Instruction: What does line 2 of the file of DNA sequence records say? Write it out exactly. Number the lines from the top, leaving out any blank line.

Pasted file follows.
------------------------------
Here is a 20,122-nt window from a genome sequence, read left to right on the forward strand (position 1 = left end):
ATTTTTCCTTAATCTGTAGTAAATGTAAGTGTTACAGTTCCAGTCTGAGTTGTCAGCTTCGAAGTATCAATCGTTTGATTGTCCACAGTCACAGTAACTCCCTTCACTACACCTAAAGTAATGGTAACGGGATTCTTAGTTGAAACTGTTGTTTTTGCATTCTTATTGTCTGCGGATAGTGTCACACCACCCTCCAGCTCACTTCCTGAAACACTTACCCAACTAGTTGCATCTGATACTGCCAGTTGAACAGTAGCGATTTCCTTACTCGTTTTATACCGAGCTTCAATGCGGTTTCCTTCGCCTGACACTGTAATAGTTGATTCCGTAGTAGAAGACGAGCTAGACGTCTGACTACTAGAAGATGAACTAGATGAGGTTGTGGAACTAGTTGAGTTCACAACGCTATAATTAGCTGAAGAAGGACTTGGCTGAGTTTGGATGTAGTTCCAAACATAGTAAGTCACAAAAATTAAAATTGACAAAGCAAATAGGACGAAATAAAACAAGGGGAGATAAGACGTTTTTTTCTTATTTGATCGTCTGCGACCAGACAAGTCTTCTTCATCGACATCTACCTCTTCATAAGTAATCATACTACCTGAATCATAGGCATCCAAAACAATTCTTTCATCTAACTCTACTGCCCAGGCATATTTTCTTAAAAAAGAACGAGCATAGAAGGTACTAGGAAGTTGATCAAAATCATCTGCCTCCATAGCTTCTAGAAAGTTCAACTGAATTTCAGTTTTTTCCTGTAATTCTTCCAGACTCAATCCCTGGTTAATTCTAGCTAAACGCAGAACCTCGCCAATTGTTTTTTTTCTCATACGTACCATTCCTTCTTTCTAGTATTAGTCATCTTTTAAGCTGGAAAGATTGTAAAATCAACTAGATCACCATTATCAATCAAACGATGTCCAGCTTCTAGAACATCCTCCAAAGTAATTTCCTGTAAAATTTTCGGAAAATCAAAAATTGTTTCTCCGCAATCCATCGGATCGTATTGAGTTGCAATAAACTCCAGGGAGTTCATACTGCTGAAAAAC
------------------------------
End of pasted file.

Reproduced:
ATTTTTCCTTAATCTGTAGTAAATGTAAGTGTTACAGTTCCAGTCTGAGTTGTCAGCTTCGAAGTATCAATCGTTTGATTGTCCACAGTCACAGTAACTCCCTTCACTACACCTAAAGTAATGGTAACGGGATTCTTAGTTGAAACTGTTGTTTTTGCATTCTTATTGTCTGCGGATAGTGTCACACCACCCTCCAGCTCACTTCCTGAAACACTTACCCAACTAGTTGCATCTGATACTGCCAGTTGAACAGTAGCGATTTCCTTACTCGTTTTATACCGAGCTTCAATGCGGTTTCCTTCGCCTGACACTGTAATAGTTGATTCCGTAGTAGAAGACGAGCTAGACGTCTGACTACTAGAAGATGAACTAGATGAGGTTGTGGAACTAGTTGAGTTCACAACGCTATAATTAGCTGAAGAAGGACTTGGCTGAGTTTGGATGTAGTTCCAAACATAGTAAGTCACAAAAATTAAAATTGACAAAGCAAATAGGACGAAATAAAACAAGGGGAGATAAGACGTTTTTTTCTTATTTGATCGTCTGCGACCAGACAAGTCTTCTTCATCGACATCTACCTCTTCATAAGTAATCATACTACCTGAATCATAGGCATCCAAAACAATTCTTTCATCTAACTCTACTGCCCAGGCATATTTTCTTAAAAAAGAACGAGCATAGAAGGTACTAGGAAGTTGATCAAAATCATCTGCCTCCATAGCTTCTAGAAAGTTCAACTGAATTTCAGTTTTTTCCTGTAATTCTTCCAGACTCAATCCCTGGTTAATTCTAGCTAAACGCAGAACCTCGCCAATTGTTTTTTTTCTCATACGTACCATTCCTTCTTTCTAGTATTAGTCATCTTTTAAGCTGGAAAGATTGTAAAATCAACTAGATCACCATTATCAATCAAACGATGTCCAGCTTCTAGAACATCCTCCAAAGTAATTTCCTGTAAAATTTTCGGAAAATCAAAAATTGTTTCTCCGCAATCCATCGGATCGTATTGAGTTGCAATAAACTCCAGGGAGTTCATACTGCTGAAAAAC